A key federal advisory committee is set to begin two-day meetings that are expected to strongly influence decisions about whether at least some recipients of Moderna and Johnson & Johnson coronavirus vaccines will be eligible for revaccination anytime soon.
After listening to Moderna officials, FDA scientists, members of the public and others, a panel of external experts advising the FDA on Thursday should vote on whether to recommend an emergency authorization for a third injection for Moderna vaccine recipients. …
On Friday, the commission will vote on Johnson & Johnson’s request to authorize a second dose in an emergency. While regulators are not required to follow the commission’s recommendations, they generally do.
The group may be more skeptical about strengthening the vaccine for Moderna recipients than Johnson & Johnson. Some vaccine experts have long argued that Johnson & Johnson should be a two-dose vaccine because it is less effective than both Moderna and Pfizer-BioNTech’s vaccines.
Last month, Pfizer-BioNTech received approval to revaccinate many recipients after it claimed that its vaccine, although highly protective in the early months, had lost some efficacy against severe Covid-19 and over time with hospitalization.
But according to a recent study by the Centers for Disease Control and Prevention, Moderna’s hospital admission performance has proven better than Pfizer’s over time.
In Tuesday’s documents, Moderna did not claim that the vaccine requires booster vaccinations to prevent serious illness or hospitalization. Instead, he focused his case on preventing mild to moderate infections and diseases.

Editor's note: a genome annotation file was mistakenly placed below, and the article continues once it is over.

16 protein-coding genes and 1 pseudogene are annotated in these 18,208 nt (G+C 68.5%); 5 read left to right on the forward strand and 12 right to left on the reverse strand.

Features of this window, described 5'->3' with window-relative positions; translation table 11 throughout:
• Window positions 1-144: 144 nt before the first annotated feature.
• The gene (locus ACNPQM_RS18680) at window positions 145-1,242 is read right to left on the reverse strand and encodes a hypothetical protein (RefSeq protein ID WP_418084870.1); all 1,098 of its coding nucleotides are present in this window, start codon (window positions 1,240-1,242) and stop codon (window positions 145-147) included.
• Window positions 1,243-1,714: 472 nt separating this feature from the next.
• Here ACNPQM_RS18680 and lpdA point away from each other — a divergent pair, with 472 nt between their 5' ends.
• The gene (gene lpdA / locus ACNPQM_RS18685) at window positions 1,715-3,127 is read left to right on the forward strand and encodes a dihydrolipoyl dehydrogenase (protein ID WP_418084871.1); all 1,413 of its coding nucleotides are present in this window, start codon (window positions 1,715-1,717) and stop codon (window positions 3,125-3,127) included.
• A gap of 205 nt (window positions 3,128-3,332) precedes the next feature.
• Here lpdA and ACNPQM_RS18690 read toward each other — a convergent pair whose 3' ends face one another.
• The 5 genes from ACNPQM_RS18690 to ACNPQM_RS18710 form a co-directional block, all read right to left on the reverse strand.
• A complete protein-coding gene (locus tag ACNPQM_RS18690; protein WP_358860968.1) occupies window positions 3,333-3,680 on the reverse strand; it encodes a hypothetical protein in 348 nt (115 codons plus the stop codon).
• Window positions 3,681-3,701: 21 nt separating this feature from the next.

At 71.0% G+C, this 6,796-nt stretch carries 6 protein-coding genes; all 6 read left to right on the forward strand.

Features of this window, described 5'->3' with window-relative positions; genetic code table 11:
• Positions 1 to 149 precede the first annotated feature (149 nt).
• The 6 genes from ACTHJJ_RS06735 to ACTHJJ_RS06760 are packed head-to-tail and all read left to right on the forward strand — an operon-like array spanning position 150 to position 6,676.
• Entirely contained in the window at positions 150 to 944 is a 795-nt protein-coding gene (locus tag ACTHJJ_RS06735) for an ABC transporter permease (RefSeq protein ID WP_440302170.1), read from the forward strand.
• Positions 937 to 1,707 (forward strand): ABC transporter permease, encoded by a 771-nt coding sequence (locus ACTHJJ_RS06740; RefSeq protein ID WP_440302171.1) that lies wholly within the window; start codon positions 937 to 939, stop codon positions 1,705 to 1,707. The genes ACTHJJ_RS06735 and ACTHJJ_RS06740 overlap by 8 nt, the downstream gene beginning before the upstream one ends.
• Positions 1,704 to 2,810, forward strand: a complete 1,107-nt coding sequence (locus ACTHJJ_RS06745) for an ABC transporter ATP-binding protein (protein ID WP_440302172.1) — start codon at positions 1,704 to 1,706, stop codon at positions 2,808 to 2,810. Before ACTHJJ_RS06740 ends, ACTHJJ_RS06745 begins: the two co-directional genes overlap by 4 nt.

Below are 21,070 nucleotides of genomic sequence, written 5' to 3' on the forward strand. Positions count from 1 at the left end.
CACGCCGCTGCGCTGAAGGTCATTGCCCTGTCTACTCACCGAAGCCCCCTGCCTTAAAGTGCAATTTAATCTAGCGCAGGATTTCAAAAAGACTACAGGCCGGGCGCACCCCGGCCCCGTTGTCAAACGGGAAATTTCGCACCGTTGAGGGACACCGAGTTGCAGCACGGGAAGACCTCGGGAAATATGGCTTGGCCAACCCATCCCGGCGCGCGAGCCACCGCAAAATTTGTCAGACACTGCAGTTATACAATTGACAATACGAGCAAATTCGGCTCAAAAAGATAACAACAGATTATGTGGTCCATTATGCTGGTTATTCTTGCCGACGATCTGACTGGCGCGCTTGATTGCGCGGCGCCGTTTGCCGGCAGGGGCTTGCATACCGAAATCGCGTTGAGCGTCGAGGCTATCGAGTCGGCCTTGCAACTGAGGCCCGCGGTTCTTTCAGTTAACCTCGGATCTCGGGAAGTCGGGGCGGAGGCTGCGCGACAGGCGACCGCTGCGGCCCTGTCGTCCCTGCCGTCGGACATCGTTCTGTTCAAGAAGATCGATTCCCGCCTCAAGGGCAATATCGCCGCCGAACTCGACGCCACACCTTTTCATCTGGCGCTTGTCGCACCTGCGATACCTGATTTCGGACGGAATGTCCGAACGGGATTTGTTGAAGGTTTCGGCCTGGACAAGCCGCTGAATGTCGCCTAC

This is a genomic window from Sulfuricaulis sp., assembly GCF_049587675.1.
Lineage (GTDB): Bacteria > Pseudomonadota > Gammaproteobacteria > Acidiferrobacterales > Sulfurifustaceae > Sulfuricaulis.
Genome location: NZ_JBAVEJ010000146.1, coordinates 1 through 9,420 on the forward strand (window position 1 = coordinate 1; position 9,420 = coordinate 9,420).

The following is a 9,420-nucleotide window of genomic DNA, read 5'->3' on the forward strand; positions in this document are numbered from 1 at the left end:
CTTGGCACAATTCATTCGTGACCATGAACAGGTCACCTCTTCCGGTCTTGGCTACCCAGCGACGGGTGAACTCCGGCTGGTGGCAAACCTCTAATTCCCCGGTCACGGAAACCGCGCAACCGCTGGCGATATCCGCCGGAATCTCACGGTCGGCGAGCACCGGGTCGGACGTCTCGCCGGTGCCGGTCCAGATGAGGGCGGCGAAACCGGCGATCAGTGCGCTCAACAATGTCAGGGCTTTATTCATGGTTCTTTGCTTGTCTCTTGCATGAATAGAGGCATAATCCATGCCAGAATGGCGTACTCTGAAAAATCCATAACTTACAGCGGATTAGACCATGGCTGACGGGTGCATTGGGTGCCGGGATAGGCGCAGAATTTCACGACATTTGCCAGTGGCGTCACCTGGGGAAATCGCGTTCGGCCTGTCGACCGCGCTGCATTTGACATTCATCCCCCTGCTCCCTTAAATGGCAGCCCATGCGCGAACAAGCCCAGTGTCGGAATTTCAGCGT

Moderna reported that the average antibody levels in study participants were 1.8 times higher after booster vaccination than after the second vaccine. In another measure, the booster vaccine increased the number of neutralizing antibodies at least fourfold in 87.9 percent of people, compared with the figure after the second dose, which fell short of the agency’s 88.4 percent requirement.
Given that the Moderna vaccine still appears to provide strong protection against severe illness, it is expected that at least some committee members will be reluctant to recommend a third dose. “It might not be a good dunk,” said Dr. Peter J. Hotez, a vaccine expert at Baylor College of Medicine, of the commission’s vote. “Maybe we should wait a bit with Moderna, let her fall first before we start.”
One of the first presentations on Thursday will be made by Israeli health officials, who will discuss the results of their revaccination campaign using the Pfizer-BioNTech vaccine.
What you need to know about COVID-19 vaccinations
The FDA has approved the vaccination of a select group of people who received a second dose of Pfizer-BioNTech vaccine at least six months ago. This group includes: Pfizer beneficiaries 65 years of age or older or living in long-term care facilities; adults who are at high risk for severe Covid-19 due to an underlying medical condition; health workers and others whose work puts them at risk. People with weakened immune systems are eligible for a third dose of Pfizer or Moderna four weeks after the second shot.